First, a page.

Battery Buggy is a Division B vehicle event for the 2018 and 2019 seasons. It requires participants to design and build a moving, battery-powered vehicle capable of traveling a certain distance and stopping as close to the ending dot at that distance as possible. The device must meet several parameters regarding size, total power used, types of power used (power must be electrical), and safety restrictions.
Ways to Build
Chassis material is up to your own discretion (common choices are wood/plywood, plastic, or metal), but choose a rigid material that you can connect into a tight frame. Be cautious with thin pieces of wood due to warping, which could negatively affect the vehicle's trajectory, causing it to turn. Cars can be three- or four-wheeled, but four wheels are recommended.
Parts of a Buggy
The chassis is the main body of the vehicle, on which the wheels, braking system, and electrical components are mounted. A simple rectangle made of thick wood or plywood (available at most home repair stores) typically functions as a good chassis. Any material could be used, but it's best to use the lightest material feasible. It should also be easy to drill holes for mounting components.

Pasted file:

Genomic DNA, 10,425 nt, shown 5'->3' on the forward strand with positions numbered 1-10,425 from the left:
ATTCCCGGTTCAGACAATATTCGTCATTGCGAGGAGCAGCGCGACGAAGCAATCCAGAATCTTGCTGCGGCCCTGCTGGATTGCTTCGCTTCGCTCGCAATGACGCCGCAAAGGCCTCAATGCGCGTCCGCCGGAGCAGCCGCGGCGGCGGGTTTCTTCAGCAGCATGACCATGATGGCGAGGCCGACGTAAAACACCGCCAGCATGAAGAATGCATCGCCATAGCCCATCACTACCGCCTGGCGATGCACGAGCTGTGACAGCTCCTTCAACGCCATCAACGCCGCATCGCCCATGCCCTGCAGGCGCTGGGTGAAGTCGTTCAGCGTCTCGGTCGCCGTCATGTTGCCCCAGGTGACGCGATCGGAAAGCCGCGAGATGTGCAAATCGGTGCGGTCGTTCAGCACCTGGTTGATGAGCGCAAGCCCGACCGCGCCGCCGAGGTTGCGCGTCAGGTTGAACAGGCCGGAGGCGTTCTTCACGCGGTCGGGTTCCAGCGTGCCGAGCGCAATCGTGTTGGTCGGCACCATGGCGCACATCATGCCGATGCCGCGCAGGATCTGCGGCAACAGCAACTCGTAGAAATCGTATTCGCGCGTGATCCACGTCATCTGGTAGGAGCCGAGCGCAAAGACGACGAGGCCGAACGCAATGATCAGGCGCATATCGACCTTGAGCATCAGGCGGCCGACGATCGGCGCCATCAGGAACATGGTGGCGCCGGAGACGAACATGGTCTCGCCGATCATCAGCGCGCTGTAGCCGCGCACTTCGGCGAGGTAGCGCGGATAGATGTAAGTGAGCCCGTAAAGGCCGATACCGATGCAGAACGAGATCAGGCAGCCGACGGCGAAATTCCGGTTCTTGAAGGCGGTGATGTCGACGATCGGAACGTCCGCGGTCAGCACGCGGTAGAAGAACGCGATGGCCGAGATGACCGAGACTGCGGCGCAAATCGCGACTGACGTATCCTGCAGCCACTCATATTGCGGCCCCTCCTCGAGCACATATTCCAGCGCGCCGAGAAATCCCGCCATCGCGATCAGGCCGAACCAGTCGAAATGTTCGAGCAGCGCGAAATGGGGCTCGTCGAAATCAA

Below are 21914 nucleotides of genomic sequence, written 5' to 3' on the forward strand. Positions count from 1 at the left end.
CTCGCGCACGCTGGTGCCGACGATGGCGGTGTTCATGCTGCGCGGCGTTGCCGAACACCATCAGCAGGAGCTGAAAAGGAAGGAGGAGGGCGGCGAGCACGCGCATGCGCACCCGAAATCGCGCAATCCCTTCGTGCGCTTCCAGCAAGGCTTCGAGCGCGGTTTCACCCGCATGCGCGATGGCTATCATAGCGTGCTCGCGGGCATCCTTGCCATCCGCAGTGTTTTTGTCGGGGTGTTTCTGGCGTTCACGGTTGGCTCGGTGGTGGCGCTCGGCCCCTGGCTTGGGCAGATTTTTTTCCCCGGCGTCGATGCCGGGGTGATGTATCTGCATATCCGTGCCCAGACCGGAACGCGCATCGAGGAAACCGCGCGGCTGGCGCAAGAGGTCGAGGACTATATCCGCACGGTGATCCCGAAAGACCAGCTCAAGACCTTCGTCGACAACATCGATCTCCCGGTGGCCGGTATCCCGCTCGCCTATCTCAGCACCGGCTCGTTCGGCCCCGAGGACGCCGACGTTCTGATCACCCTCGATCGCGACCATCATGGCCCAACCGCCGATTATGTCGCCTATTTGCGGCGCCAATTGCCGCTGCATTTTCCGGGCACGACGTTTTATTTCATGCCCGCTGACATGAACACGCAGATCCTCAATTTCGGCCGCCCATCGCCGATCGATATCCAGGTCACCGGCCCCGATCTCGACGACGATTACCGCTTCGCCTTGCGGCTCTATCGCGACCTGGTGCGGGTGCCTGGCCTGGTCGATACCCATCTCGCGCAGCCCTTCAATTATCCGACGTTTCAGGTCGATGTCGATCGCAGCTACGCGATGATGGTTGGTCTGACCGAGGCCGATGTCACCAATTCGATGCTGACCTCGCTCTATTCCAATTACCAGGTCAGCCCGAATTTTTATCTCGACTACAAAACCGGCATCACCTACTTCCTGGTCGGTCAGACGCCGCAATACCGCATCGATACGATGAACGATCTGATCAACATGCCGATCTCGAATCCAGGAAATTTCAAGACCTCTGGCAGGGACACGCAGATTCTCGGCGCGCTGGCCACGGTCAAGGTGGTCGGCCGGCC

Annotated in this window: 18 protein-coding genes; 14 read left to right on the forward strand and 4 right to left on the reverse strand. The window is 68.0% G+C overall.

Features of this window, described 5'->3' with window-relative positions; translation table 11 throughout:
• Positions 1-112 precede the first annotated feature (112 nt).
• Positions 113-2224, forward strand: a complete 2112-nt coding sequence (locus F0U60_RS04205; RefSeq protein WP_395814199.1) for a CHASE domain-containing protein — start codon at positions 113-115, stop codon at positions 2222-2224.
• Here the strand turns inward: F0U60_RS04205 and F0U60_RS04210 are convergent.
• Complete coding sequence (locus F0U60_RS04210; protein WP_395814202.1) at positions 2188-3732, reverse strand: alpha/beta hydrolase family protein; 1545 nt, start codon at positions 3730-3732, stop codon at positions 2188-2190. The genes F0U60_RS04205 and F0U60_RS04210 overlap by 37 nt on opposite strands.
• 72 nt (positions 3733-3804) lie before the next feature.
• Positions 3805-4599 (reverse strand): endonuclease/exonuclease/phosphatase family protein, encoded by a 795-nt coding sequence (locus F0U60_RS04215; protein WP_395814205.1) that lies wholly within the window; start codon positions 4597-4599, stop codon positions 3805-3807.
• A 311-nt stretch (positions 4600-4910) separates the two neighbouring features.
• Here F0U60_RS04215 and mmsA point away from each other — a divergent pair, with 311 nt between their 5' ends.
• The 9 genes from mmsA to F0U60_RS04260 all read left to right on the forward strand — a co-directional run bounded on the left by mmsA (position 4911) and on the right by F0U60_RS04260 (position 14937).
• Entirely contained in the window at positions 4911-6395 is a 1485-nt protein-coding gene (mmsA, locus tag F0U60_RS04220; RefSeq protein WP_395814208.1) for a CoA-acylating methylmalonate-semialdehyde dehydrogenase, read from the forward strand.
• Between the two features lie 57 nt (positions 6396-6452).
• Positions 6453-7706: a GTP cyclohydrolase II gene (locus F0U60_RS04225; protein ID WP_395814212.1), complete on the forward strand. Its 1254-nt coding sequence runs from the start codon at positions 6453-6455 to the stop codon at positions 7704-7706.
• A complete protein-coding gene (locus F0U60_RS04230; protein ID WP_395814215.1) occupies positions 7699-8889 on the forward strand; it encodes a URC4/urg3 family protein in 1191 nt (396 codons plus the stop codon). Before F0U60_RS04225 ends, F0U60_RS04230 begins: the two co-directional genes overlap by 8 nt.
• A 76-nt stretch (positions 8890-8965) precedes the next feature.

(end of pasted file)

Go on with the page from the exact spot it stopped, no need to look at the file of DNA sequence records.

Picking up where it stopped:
Erector sets also work fine for a chassis.
The wheels collectively must fit within a 30 cm by 60 cm space of any height throughout the entire run. Axles and other parts of the vehicle may extend beyond these parameters. A larger diameter wheel revolves fewer times to make the buggy go the specified distance. To run bigger wheels you need a higher geared motor. Bigger wheels make the buggy go faster, but are heavier. Smaller wheels revolve more to travel the distance and should be geared lower. Smaller wheels are slower but lighter. Many people like to use CD's as wheels and put balloons over them for extra grip, which is easy and cost effective. Another option is using banebots wheels as they range in softness and size. Green wheels have been used successfully for buggies in the past.